I remind you and me that exercise and good nutrition are essential elements of a healthy mind, body, and spirit. That includes a robust relationship with prayer, open to the Spirit, willing to respond to the call that moves us on this journey of faith, embracing the possibility of epiphany, discovery…insight…purpose.
Those who study generational characteristics shed a special light on trends and values. One of the core beliefs of the baby boomer generation is that conflict is best resolved by a change in leadership. We boomers are at the summit of our personal power…and we know it. We think we are wise. We are reluctant to pass the torch and our jobs to the Gen X’ers. We know it. They know it… and it’s a primary source of their dissatisfaction and disconnection. It would be a fascinating study to learn the ages of those who stormed the Capital. I bet there’s a millennial out there in need of a Master’s thesis.
Jesus comes to Galilee preaching a message about the need for a change of heart and the need to change the direction of our lives and the Holy Spirit moves four of those listening to do just that!
We have experienced a change in national leadership, but we have not changed our hearts. I am grateful for the change in posture and more hopeful for the future, but that hope is tempered by our entrenched political disfunction, particularly at the state level.
That same disfunction infects churches and stifles the Holy Spirit, deflecting the pure love of God as if it were a commodity for consumption! It’s time for churches to move beyond the one-hour service and devote resources to address racism and reconciliation. What about reparations? How did it come to be that underqualified, male, single issue candidates, get put into positions of authority regarding reproductive policy? Could it be that we yearn for sound-bite simplicity in a complex world? Gun sales are trending higher than ever before.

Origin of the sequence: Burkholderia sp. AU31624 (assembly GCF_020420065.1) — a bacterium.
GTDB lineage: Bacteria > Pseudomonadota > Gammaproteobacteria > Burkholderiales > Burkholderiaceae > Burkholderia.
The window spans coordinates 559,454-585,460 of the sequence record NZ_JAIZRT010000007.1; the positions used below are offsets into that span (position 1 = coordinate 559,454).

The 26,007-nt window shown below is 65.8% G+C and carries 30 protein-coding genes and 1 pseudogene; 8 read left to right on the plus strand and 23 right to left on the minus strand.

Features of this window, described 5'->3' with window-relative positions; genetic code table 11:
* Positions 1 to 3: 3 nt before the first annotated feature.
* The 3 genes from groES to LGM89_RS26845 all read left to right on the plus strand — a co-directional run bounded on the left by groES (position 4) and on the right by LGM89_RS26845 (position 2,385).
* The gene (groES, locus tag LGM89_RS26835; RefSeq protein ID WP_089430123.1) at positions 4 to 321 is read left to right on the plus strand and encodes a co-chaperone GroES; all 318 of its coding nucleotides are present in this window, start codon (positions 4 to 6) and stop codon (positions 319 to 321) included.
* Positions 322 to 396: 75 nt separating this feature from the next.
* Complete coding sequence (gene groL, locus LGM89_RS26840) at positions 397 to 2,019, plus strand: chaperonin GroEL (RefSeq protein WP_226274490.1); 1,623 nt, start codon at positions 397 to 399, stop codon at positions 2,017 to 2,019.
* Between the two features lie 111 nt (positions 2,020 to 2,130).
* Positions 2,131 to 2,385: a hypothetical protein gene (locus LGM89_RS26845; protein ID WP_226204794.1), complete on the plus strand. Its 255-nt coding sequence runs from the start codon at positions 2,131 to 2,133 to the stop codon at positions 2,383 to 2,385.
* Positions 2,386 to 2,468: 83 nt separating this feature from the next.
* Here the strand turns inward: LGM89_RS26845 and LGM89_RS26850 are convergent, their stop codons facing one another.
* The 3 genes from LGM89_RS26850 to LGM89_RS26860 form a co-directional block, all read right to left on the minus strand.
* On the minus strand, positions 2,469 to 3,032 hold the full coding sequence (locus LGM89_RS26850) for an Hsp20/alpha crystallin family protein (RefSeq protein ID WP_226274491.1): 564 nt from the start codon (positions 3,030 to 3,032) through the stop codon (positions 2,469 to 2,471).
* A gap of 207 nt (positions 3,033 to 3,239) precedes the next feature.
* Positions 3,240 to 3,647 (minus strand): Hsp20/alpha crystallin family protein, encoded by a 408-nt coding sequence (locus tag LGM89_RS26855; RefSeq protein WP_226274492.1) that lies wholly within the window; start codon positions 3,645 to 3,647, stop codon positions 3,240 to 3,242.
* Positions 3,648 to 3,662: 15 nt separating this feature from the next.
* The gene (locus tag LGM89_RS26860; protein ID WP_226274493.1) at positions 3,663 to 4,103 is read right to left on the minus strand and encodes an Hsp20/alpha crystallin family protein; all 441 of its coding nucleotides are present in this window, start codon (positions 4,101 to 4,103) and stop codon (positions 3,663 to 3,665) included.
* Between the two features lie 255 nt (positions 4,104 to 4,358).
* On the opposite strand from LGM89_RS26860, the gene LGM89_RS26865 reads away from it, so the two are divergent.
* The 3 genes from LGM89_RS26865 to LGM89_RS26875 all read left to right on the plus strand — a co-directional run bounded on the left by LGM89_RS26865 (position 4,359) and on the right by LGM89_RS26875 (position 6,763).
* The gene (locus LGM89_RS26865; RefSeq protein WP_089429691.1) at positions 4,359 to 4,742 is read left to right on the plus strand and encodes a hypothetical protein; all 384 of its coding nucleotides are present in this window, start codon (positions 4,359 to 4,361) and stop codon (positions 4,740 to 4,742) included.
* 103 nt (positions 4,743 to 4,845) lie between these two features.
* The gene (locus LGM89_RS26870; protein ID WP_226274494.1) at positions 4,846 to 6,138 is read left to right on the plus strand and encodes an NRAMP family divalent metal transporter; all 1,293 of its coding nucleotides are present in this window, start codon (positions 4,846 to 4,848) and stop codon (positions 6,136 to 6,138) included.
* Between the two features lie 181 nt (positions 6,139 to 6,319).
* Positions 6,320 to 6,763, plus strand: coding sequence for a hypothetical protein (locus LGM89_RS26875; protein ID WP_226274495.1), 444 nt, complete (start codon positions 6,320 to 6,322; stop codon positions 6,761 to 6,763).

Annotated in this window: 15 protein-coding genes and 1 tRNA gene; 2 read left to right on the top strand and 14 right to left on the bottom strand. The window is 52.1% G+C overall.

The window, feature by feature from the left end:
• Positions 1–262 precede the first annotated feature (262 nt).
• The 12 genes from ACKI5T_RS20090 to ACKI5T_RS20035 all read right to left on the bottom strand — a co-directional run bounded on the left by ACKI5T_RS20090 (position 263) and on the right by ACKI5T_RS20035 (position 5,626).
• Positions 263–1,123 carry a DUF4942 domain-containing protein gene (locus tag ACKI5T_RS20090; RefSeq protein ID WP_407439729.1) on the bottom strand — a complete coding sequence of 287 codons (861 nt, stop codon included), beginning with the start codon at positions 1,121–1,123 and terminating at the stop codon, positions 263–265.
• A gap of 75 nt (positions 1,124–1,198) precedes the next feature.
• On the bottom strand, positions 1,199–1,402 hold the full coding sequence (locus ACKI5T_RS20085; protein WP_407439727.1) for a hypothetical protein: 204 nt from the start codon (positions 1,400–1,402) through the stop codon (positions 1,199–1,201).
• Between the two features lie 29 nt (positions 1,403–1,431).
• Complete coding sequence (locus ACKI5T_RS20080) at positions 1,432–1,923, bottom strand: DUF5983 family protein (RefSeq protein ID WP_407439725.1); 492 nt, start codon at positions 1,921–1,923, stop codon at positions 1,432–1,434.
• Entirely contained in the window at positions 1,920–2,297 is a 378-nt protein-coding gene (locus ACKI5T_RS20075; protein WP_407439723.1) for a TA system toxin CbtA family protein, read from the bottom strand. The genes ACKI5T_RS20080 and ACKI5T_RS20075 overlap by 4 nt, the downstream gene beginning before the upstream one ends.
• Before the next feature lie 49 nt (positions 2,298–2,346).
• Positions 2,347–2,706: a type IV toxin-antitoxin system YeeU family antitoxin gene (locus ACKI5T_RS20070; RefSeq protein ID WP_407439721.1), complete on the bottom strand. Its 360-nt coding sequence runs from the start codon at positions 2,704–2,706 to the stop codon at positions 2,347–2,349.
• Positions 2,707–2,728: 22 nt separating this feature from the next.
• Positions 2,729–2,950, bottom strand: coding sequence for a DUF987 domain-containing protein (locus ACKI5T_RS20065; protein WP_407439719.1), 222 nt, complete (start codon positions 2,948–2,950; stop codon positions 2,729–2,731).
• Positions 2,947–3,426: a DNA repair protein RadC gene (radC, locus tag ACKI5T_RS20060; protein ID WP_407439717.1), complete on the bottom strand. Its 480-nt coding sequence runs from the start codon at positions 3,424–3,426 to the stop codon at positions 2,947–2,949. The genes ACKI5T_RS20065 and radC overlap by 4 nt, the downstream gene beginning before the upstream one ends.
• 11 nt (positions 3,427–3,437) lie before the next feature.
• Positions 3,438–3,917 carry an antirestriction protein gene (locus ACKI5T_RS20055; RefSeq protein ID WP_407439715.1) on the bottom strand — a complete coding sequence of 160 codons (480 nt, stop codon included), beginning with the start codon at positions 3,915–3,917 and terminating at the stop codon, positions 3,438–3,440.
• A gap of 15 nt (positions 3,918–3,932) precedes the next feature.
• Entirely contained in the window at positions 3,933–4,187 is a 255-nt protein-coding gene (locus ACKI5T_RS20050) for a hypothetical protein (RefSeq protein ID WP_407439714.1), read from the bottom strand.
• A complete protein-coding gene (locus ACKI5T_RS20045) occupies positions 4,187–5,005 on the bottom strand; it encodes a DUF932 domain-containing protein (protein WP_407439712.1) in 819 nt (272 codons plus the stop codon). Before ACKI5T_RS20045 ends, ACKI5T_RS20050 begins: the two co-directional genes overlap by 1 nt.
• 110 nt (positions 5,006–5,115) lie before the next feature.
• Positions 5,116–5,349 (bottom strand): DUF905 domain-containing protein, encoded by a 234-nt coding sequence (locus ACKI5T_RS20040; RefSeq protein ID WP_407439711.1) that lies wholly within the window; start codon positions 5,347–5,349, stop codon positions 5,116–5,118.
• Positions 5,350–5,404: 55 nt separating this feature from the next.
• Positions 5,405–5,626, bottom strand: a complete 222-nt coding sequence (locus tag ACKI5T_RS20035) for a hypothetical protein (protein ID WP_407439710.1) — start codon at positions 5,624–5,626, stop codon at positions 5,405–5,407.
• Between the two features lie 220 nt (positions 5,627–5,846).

Followers of Jesus are called to be ambassadors. When will we learn that peace and prosperity for God’s creation depends on well-being and respect bestowed on every living creature? Some are thinking, “Preacher, that’s simplistic and naïve!”
Consider again the composite from the steps of a church in central Wisconsin. Not one aggregate is the same as its neighbor, yet the cement holds them together for a related purpose: to move people from one elevation to another, into the house of God. If the aggregate were the same throughout the core, fracture lines would develop from outside stress. Strength comes from the relationships formed within the community of diversity.
Consider the people Jesus chose for disciples: fishers, tax collectors, doubters, organizers, zealots, impulsive, thinkers, and even a betrayer. It makes me wonder if the boy Jesus watched Joseph working as a builder, more likely a stone mason than a carpenter working with wood, seeing how the laying of each stone was interdependent upon its neighbor to form a structure capable of withstanding the forces that would bring it down.
The Spirit of opportunity is calling. This is the Season of Epiphany! New discoveries and thresholds offer potential for grace and redemption. It’s a great day to be a follower of Jesus!